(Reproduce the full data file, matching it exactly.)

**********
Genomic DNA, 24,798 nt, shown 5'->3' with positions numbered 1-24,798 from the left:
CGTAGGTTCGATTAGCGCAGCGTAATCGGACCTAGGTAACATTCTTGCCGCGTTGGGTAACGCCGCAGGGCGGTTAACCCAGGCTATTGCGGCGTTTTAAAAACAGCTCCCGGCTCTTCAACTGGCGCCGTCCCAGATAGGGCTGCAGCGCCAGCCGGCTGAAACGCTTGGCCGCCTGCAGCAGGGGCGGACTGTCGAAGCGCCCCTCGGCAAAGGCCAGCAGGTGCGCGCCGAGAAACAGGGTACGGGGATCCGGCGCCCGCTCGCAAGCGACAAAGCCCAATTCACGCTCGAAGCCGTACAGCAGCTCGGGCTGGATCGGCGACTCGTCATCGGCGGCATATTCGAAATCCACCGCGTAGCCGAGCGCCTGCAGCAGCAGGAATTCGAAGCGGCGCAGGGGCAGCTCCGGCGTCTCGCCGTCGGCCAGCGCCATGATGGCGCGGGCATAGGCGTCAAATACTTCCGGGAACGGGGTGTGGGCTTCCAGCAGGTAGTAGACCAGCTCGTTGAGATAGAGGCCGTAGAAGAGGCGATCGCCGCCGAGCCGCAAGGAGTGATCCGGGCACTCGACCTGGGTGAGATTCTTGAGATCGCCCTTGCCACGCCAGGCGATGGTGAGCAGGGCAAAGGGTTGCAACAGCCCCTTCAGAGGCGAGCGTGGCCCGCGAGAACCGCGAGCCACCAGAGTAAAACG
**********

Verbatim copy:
Genomic DNA, 24,798 nt, shown 5'->3' with positions numbered 1-24,798 from the left:
CGTAGGTTCGATTAGCGCAGCGTAATCGGACCTAGGTAACATTCTTGCCGCGTTGGGTAACGCCGCAGGGCGGTTAACCCAGGCTATTGCGGCGTTTTAAAAACAGCTCCCGGCTCTTCAACTGGCGCCGTCCCAGATAGGGCTGCAGCGCCAGCCGGCTGAAACGCTTGGCCGCCTGCAGCAGGGGCGGACTGTCGAAGCGCCCCTCGGCAAAGGCCAGCAGGTGCGCGCCGAGAAACAGGGTACGGGGATCCGGCGCCCGCTCGCAAGCGACAAAGCCCAATTCACGCTCGAAGCCGTACAGCAGCTCGGGCTGGATCGGCGACTCGTCATCGGCGGCATATTCGAAATCCACCGCGTAGCCGAGCGCCTGCAGCAGCAGGAATTCGAAGCGGCGCAGGGGCAGCTCCGGCGTCTCGCCGTCGGCCAGCGCCATGATGGCGCGGGCATAGGCGTCAAATACTTCCGGGAACGGGGTGTGGGCTTCCAGCAGGTAGTAGACCAGCTCGTTGAGATAGAGGCCGTAGAAGAGGCGATCGCCGCCGAGCCGCAAGGAGTGATCCGGGCACTCGACCTGGGTGAGATTCTTGAGATCGCCCTTGCCACGCCAGGCGATGGTGAGCAGGGCAAAGGGTTGCAACAGCCCCTTCAGAGGCGAGCGTGGCCCGCGAGAACCGCGAGCCACCAGAGTAAAACG